By mid-September 1777, British General John Burgoyne, after crossing to the west bank of the Hudson River, was committed to continuing his advance towards Albany. There was only one road he could take to get there, and that road was strongly defended by an American army, twice as large as his own.
General Benedict Arnold, the Continental Army’s brilliant field commander, assisted by Colonel Thaddeus Kosciusko, a Polish military engineer, had emplaced the American troops in a virtually unassailable position on some high ground called Bemis Heights. To make matters worse for Burgoyne, he was operating blind because his Indian allies who acted as his scouts had all left after the disastrous defeat at Bennington. They had been promised easy bounty and plentiful scalps and that was just not happening.
At dawn on September 19, Burgoyne, unaware of the exact American position or its troop strength, was about three miles from Bemis Heights. Thinking Gates would be content to sit behind his barricades and wait for the British to attack, Burgoyne planned to move through heavy woods around the American left flank and take them in the rear. Burgoyne was correct about Gates, who hardly left his tent during the battle, but he had not reckoned on Benedict Arnold.
Arnold, anticipating Burgoyne’s move, pulled Captain Daniel Morgan’s Virginia riflemen and Major Henry Dearborn’s light infantry out of the trenches and sent them to fall upon Burgoyne’s forces before they could deploy. The Americans arrived at a place known as Freeman’s Farm just as the Brits were preparing to commence their attack around 1 p.m.
The Redcoats were astonished to find the Americans in front of them and a bloody melee ensued. Morgan’s sharpshooters soon began targeting all the British officers, knowing without their leadership the rank and file would become disorganized. Back and forth the two sides slugged it out in the rugged wooded hills, with attacks and counterattacks raging throughout the day.
Both sides were finding out that the ragged looking Americans, when properly led, were an equal match for the Brits. As Massachusetts Colonel John Glover stated, Burgoyne’s men were “bold, intrepid, and fought like heroes while our men were equally bold and courageous and fought like men, fighting for their all.”
Late in the day, as darkness was starting to fall, British reinforcements arrived and drove back the Americans. The field was theirs and, technically, so was the victory, but the Battle of Freeman’s Farm came at a cost Burgoyne could not afford to pay. He had lost almost 600 men, a tenth of his total force, losses he could not replace. By comparison, Americans had suffered 300 casualties, but they had more men arriving in camp every day.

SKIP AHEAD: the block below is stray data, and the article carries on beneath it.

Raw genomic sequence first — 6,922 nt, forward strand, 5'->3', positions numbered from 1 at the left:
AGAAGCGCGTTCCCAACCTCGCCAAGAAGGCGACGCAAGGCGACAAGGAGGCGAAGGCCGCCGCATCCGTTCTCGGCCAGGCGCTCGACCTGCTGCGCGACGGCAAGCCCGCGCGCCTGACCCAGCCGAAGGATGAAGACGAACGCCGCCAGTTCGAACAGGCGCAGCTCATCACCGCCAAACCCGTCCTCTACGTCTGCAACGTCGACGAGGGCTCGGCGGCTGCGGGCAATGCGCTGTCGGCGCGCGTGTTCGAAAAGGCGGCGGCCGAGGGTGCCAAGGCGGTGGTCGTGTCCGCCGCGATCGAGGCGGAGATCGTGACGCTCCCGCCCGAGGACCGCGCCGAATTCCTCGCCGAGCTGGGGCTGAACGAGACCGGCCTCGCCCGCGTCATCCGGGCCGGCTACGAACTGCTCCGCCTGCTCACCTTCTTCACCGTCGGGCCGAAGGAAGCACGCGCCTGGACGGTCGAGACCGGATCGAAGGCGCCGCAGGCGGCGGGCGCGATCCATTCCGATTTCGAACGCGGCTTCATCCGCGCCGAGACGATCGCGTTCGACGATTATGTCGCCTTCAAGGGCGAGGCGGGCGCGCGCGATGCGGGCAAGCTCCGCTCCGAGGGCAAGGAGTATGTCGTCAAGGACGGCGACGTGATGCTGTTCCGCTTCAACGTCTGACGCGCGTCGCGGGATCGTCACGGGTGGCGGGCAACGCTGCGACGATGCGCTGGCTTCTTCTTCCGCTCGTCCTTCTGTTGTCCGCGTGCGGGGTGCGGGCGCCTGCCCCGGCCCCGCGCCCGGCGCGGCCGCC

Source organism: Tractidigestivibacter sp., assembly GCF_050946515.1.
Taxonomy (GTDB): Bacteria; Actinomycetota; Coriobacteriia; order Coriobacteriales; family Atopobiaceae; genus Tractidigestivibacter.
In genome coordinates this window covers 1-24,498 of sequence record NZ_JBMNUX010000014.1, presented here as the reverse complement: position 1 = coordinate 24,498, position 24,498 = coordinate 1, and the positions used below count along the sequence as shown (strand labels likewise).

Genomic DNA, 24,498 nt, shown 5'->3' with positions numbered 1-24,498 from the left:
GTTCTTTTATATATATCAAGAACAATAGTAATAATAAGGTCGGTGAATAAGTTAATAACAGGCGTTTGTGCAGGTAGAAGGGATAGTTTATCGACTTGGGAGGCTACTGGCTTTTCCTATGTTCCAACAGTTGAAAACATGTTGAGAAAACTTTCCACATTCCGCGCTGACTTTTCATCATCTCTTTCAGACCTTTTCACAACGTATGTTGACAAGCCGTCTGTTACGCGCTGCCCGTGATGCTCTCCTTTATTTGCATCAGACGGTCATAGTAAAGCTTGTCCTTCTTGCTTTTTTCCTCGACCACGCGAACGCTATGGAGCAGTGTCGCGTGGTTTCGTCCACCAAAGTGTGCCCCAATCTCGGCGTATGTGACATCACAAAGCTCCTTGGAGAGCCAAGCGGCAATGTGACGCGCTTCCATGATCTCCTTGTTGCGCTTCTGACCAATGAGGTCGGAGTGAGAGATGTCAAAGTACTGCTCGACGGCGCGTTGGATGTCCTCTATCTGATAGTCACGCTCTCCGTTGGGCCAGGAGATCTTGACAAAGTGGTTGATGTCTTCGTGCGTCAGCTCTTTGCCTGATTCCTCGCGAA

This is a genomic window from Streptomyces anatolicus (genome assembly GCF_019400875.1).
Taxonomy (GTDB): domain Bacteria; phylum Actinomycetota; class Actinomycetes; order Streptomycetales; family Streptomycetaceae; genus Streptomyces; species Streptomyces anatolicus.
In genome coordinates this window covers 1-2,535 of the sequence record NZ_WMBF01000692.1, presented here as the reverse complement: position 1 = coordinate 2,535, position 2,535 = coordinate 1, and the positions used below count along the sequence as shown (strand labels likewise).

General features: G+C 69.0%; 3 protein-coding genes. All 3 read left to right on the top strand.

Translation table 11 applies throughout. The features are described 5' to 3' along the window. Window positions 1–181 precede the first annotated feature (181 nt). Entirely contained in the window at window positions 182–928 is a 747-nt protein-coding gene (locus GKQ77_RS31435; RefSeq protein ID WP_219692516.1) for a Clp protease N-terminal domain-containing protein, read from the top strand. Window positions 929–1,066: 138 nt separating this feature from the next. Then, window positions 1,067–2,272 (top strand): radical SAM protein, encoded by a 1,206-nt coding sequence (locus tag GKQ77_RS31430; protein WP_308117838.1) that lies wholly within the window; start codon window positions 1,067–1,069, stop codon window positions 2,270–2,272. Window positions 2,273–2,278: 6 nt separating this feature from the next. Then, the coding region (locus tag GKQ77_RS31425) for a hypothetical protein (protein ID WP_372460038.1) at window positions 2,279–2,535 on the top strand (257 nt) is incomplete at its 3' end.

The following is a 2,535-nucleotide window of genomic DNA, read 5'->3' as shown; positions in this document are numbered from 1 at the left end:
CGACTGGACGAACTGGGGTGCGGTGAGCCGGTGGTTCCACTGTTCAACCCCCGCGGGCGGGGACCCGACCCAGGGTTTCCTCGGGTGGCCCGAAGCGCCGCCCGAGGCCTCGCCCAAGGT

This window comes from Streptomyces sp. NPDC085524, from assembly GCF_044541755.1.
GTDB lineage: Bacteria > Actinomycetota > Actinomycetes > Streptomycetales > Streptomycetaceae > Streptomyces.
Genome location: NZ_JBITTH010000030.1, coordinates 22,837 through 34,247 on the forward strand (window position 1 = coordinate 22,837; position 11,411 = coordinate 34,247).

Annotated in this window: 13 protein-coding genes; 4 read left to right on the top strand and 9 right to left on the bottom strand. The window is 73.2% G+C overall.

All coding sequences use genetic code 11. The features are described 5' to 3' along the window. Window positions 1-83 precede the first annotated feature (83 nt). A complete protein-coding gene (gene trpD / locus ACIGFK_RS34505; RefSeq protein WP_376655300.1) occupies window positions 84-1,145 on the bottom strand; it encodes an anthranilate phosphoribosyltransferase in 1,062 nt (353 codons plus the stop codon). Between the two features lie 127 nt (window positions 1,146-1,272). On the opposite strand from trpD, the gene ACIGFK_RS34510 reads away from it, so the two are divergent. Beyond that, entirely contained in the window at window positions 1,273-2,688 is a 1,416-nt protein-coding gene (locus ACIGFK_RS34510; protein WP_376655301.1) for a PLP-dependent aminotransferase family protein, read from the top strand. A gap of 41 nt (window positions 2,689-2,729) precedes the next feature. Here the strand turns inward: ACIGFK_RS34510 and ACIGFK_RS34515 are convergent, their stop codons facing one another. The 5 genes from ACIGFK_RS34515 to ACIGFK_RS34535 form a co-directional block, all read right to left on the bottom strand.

The Americans had performed well, in large part thanks to General Arnold’s foresight and battlefield heroics. However, when General Gates, who was jealous of Arnold, submitted his official report of the battle to Congress, he failed to even mention Arnold’s efforts. This snub would have infuriated anyone, but for the hypersensitive Arnold it was too much.
Arnold confronted Gates in his tent and two Major Generals had a profane shouting match while shocked subordinates and other soldiers watched and listened. The end result was that Gates ordered Arnold to his tent under a sort of house arrest, despite Arnold being the best commander in the Northern Army and the Brits just across the trenches and getting ready for another assault.
With his army starving and quick action seemingly required to save the day, Burgoyne hit the pause button on Sept. 21. Early that morning, he had received a letter from General Henry Clinton, who was in New York with a small garrison, that Clinton might move north with 2,000 men to assist Burgoyne. There was nothing definite in this message, just a possibility. But that was enough for Burgoyne to decide to dig in where he was and hope for help. It was the worst of decisions.
For two and a half weeks, Burgoyne sat and waited for help that never came, and with each passing day his men grew more weary and hungrier. Finally, on Oct. 7, unable to delay any longer, Burgoyne sent about 1,700 men in a reconnaissance in force, to determine the extent of the American position. They found it by mid-afternoon, but Burgoyne soon realized it was more than he had bargained for.
The Americans hit them hard, and the battle seesawed back and forth for several hours. Arnold, disregarding his house arrest and Gates’ orders, mounted a horse and raced to the sounds of the guns against Gates’ orders. Arriving at a critical juncture, Arnold led three Connecticut militia regiments in a valiant assault that captured a well-defended redoubt that anchored the British line.
With darkness falling, Arnold was severely wounded in the knee, the same one that had injured at Quebec, and was removed from the field. Arnold’s assault had broken the British line and carried the day for the Americans. But with Arnold gone and the shadows enveloping the field, the American attack ground to a halt.
Next week, we will discuss the British Army surrendering at Saratoga.
Until next time, may your motto be “Ducit Amor Patriae”, Love of country leads me.